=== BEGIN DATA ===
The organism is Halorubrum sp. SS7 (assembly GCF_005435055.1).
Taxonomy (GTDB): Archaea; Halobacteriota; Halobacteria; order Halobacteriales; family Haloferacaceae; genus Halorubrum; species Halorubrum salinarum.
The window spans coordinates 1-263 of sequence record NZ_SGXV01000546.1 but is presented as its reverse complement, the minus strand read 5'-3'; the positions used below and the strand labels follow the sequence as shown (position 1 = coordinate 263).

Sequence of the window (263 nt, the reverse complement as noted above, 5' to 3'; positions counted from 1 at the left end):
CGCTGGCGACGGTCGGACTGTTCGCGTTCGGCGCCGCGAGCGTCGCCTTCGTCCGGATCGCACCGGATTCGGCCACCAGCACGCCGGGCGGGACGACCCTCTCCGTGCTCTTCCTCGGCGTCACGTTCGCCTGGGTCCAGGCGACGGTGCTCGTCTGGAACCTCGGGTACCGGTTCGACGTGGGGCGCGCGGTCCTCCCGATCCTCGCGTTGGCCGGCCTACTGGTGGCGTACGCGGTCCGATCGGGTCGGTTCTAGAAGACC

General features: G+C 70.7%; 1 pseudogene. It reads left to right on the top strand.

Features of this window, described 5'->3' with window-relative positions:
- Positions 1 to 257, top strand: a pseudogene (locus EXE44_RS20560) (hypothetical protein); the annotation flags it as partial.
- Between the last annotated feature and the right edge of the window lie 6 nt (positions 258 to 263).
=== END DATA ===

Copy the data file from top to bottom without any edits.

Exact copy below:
The organism is Halorubrum sp. SS7 (assembly GCF_005435055.1).
Taxonomy (GTDB): Archaea; Halobacteriota; Halobacteria; order Halobacteriales; family Haloferacaceae; genus Halorubrum; species Halorubrum salinarum.
The window spans coordinates 1-263 of sequence record NZ_SGXV01000546.1 but is presented as its reverse complement, the minus strand read 5'-3'; the positions used below and the strand labels follow the sequence as shown (position 1 = coordinate 263).

Sequence of the window (263 nt, the reverse complement as noted above, 5' to 3'; positions counted from 1 at the left end):
CGCTGGCGACGGTCGGACTGTTCGCGTTCGGCGCCGCGAGCGTCGCCTTCGTCCGGATCGCACCGGATTCGGCCACCAGCACGCCGGGCGGGACGACCCTCTCCGTGCTCTTCCTCGGCGTCACGTTCGCCTGGGTCCAGGCGACGGTGCTCGTCTGGAACCTCGGGTACCGGTTCGACGTGGGGCGCGCGGTCCTCCCGATCCTCGCGTTGGCCGGCCTACTGGTGGCGTACGCGGTCCGATCGGGTCGGTTCTAGAAGACC

General features: G+C 70.7%; 1 pseudogene. It reads left to right on the top strand.

Features of this window, described 5'->3' with window-relative positions:
- Positions 1 to 257, top strand: a pseudogene (locus EXE44_RS20560) (hypothetical protein); the annotation flags it as partial.
- Between the last annotated feature and the right edge of the window lie 6 nt (positions 258 to 263).